Donora native named to head federal court on surveillance
By Chris Buckley
Published: Monday, March 11, 2013, 12:01 a.m.
Updated: Monday, April 1, 2013
U.S. District Judge Reggie Walton, a native of Donora, has been appointed by U.S. Chief Justice John Roberts to head the Foreign Intelligence Surveillance Court, replacing Judge John D. Bates, whose term is expiring.
The appointment, which becomes effective Feb. 22, appears appropriate for Walton, who traces his days on the federal court to the dawn of the post-9-11 era.
Originally nominated for the federal court in May 2001, Walton's confirmation hearings occurred in August 2001. He was approved to serve on the U.S. District Court for the District of Columbia in late September 2001. and was sworn into office one month later.
Although the Foreign Intelligence Surveillance Court is playing a role in the government's ongoing war on terrorism, it draws its roots to the post-Watergate era, Walton noted.
“The court was created following the revelations of Watergate and inappropriate surveillance,” Walton said.
Enacted Oct. 25, 1978, by the Foreign Intelligence Surveillance Act of 1978, the special court oversees requests for surveillance warrants against suspected foreign intelligence agents inside the United States by federal law enforcement agencies, primarily the FBI.
According to the Federal Judicial Center website: “The legislation was a response to a report of the Senate Select Committee to Study Governmental Operations with Respect to Intelligence Activities (the ‘Church Committee'), which detailed allegations of executive branch abuses of its authority to conduct domestic electronic surveillance in the interest of national security.
“Warrant applications under the Foreign Intelligence Surveillance Act are drafted by attorneys in the General Counsel's Office at the National Security Agency at the request of an officer of one of the federal intelligence agencies. Each application must contain the Attorney General's certification that the target of the proposed surveillance is either a “foreign power” or “the agent of a foreign power” and, in the case of a U.S. citizen or resident alien, that the target may be involved in the commission of a crime.”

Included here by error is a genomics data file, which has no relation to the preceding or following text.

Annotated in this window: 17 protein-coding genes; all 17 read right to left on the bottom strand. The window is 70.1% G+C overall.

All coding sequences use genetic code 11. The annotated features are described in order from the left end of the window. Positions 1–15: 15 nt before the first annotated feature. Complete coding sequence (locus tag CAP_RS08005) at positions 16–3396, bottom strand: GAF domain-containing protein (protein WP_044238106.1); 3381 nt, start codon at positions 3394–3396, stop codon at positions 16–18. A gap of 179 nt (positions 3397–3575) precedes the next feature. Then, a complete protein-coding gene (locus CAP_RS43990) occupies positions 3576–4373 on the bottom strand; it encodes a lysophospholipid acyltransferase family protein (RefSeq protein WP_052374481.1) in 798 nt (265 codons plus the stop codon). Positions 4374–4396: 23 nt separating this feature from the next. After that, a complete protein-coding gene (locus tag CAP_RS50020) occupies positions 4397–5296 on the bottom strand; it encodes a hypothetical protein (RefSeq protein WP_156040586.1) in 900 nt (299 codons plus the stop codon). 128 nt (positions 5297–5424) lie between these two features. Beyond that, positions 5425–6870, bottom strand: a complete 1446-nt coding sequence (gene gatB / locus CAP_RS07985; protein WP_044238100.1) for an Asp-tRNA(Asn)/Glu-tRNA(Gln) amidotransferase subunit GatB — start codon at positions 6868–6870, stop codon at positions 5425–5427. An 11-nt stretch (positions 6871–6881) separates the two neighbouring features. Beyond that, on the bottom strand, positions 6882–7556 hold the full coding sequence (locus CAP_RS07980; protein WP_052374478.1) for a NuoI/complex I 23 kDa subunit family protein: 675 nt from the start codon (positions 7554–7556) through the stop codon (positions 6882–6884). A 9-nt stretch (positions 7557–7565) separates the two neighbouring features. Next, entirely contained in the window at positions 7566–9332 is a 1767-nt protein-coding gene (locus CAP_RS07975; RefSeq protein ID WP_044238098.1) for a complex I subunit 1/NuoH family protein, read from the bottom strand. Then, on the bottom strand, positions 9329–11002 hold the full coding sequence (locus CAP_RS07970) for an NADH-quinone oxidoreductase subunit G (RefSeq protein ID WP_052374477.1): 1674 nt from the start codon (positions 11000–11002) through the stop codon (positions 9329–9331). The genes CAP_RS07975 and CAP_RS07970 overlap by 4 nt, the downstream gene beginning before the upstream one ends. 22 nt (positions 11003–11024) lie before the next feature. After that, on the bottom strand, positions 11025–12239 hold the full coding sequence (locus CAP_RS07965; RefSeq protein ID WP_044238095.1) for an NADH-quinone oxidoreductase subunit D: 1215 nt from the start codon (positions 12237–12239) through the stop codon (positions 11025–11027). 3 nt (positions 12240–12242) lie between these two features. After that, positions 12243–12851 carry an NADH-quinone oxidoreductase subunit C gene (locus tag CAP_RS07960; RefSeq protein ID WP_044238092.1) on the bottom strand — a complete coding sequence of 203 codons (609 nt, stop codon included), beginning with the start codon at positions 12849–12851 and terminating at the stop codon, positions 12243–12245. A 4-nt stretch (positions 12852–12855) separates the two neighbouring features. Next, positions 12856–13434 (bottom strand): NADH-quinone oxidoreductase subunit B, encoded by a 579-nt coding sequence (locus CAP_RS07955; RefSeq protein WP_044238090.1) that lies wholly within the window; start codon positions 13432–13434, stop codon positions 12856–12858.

According to the Federal Judicial Center website, judges of the Foreign Intelligence Surveillance Court travel to Washington, D.C., to hear warrant applications on a rotating basis. To ensure that the court can convene on short notice, at least one of the judges is required to be a member of the U.S. District Court for the District of Columbia.
The court meets in secret at the federal courthouse in Washington to hear classified evidence from government attorneys. No defense attorneys are present. At least one of its 11 judges is on call to issue warrants.
Walton has served on the surveillance court since 2007. He also has presided over a number of high-profile federal court cases, including Roger Clemens perjury trial.
Walton said the surveillance court remains busy, noting that “everything we do is classified.”
“It is a responsible position because we have to maintain the delicate balance between the needs of government and protecting the liberties of the public,” Walton said.